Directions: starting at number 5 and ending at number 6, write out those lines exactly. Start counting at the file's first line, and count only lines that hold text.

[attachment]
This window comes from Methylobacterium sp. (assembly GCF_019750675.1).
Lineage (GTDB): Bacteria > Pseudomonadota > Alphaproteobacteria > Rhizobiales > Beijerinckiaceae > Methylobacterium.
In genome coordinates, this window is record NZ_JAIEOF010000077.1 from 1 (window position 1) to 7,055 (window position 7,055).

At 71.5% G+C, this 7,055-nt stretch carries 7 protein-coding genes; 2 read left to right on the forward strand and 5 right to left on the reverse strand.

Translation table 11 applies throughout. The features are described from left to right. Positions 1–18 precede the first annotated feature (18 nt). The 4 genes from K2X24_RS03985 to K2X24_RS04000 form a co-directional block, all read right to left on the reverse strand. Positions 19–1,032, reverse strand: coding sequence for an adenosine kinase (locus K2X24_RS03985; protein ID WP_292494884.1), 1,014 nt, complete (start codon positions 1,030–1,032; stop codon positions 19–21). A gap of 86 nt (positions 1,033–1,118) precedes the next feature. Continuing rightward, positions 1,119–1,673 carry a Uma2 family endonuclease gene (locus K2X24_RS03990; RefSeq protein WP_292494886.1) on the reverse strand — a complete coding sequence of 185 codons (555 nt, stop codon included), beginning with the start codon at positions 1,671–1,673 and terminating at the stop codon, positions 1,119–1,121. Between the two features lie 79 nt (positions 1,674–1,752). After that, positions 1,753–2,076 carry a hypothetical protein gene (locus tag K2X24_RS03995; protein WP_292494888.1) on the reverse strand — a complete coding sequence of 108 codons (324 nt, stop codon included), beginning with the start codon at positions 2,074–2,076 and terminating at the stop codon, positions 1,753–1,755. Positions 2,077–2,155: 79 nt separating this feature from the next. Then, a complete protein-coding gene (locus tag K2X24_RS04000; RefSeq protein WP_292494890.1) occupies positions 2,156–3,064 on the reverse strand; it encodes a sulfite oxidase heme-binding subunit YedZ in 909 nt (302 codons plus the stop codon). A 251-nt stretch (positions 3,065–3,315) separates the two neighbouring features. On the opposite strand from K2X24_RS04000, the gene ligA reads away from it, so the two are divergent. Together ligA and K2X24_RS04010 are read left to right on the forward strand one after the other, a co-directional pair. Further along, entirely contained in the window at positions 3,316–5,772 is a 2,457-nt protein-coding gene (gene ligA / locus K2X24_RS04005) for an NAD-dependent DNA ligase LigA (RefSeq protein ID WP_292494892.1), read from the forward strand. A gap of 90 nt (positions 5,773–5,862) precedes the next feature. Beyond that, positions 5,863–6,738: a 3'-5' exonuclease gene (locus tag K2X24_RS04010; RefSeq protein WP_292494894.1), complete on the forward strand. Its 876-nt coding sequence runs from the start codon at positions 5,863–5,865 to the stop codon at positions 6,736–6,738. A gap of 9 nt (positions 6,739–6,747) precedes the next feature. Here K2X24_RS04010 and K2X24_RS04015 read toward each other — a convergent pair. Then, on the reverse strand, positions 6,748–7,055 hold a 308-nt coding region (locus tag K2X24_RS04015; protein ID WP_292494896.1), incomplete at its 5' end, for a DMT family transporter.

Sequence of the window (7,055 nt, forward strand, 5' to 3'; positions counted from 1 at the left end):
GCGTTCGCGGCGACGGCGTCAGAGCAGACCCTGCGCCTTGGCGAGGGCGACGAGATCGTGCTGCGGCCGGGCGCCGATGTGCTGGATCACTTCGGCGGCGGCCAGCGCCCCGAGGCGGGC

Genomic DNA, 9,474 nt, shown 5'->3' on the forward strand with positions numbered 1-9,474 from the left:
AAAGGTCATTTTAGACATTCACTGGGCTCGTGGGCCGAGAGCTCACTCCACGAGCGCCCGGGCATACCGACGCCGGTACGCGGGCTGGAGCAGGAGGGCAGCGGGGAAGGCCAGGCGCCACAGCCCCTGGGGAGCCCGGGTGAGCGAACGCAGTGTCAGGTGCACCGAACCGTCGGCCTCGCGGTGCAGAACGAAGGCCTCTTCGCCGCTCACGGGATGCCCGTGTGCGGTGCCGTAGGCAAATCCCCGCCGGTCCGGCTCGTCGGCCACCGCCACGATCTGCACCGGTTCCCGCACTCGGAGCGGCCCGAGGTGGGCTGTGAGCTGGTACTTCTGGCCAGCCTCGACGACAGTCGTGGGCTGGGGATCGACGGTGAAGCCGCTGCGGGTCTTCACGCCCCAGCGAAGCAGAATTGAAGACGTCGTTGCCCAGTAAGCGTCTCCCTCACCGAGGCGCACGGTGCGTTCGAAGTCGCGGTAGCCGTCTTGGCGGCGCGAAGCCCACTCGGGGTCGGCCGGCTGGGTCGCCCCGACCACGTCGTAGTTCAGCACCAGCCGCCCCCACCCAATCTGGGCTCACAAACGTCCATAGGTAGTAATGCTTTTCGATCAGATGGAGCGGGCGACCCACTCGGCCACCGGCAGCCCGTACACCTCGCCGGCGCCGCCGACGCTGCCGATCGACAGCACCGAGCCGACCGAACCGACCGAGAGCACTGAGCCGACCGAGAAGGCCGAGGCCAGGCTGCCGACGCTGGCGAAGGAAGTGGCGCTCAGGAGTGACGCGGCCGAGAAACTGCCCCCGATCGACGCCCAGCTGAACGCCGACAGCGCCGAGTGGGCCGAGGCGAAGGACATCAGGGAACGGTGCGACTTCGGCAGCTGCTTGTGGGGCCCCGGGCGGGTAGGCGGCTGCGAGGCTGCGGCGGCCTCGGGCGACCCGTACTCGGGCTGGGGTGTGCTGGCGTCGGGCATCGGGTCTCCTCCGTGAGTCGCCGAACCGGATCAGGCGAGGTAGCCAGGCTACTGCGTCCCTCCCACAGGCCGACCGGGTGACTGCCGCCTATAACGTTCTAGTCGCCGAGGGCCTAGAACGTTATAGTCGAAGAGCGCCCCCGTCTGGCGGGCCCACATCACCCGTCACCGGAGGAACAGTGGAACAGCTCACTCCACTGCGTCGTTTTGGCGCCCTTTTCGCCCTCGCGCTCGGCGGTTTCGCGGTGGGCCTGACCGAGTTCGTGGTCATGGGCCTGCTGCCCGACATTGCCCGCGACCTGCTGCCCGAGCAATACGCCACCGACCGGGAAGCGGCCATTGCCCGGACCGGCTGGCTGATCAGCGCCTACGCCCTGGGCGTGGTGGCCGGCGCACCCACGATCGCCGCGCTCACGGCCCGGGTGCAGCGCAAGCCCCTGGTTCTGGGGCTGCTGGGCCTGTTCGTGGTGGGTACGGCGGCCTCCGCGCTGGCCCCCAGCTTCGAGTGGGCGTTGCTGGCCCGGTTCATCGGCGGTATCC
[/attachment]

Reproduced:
Translation table 11 applies throughout. The features are described from left to right. Positions 1–18 precede the first annotated feature (18 nt). The 4 genes from K2X24_RS03985 to K2X24_RS04000 form a co-directional block, all read right to left on the reverse strand. Positions 19–1,032, reverse strand: coding sequence for an adenosine kinase (locus K2X24_RS03985; protein ID WP_292494884.1), 1,014 nt, complete (start codon positions 1,030–1,032; stop codon positions 19–21). A gap of 86 nt (positions 1,033–1,118) precedes the next feature. Continuing rightward, positions 1,119–1,673 carry a Uma2 family endonuclease gene (locus K2X24_RS03990; RefSeq protein WP_292494886.1) on the reverse strand — a complete coding sequence of 185 codons (555 nt, stop codon included), beginning with the start codon at positions 1,671–1,673 and terminating at the stop codon, positions 1,119–1,121. Between the two features lie 79 nt (positions 1,674–1,752). After that, positions 1,753–2,076 carry a hypothetical protein gene (locus tag K2X24_RS03995; protein WP_292494888.1) on the reverse strand — a complete coding sequence of 108 codons (324 nt, stop codon included), beginning with the start codon at positions 2,074–2,076 and terminating at the stop codon, positions 1,753–1,755. Positions 2,077–2,155: 79 nt separating this feature from the next. Then, a complete protein-coding gene (locus tag K2X24_RS04000; RefSeq protein WP_292494890.1) occupies positions 2,156–3,064 on the reverse strand; it encodes a sulfite oxidase heme-binding subunit YedZ in 909 nt (302 codons plus the stop codon). A 251-nt stretch (positions 3,065–3,315) separates the two neighbouring features. On the opposite strand from K2X24_RS04000, the gene ligA reads away from it, so the two are divergent. Together ligA and K2X24_RS04010 are read left to right on the forward strand one after the other, a co-directional pair. Further along, entirely contained in the window at positions 3,316–5,772 is a 2,457-nt protein-coding gene (gene ligA / locus K2X24_RS04005) for an NAD-dependent DNA ligase LigA (RefSeq protein ID WP_292494892.1), read from the forward strand. A gap of 90 nt (positions 5,773–5,862) precedes the next feature. Beyond that, positions 5,863–6,738: a 3'-5' exonuclease gene (locus tag K2X24_RS04010; RefSeq protein WP_292494894.1), complete on the forward strand. Its 876-nt coding sequence runs from the start codon at positions 5,863–5,865 to the stop codon at positions 6,736–6,738. A gap of 9 nt (positions 6,739–6,747) precedes the next feature. Here K2X24_RS04010 and K2X24_RS04015 read toward each other — a convergent pair. Then, on the reverse strand, positions 6,748–7,055 hold a 308-nt coding region (locus tag K2X24_RS04015; protein ID WP_292494896.1), incomplete at its 5' end, for a DMT family transporter.

Sequence of the window (7,055 nt, forward strand, 5' to 3'; positions counted from 1 at the left end):